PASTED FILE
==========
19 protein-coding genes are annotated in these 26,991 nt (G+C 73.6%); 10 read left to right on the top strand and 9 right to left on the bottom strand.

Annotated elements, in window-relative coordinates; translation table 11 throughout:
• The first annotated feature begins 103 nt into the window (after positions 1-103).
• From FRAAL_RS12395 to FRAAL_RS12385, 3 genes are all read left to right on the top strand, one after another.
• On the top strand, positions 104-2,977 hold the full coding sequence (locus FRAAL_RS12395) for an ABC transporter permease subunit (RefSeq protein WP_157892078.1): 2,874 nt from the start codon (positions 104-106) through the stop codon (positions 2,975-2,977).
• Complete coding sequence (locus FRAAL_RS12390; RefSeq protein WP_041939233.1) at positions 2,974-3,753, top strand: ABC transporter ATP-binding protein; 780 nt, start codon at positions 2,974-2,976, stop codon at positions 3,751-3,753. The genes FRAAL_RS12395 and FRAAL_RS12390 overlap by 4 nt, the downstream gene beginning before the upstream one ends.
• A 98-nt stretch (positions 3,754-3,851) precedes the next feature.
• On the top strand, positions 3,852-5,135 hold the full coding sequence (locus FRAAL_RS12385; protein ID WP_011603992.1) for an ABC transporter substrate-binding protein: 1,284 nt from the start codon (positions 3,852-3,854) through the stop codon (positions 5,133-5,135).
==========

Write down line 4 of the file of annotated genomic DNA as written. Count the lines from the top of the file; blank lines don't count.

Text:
• From FRAAL_RS12395 to FRAAL_RS12385, 3 genes are all read left to right on the top strand, one after another.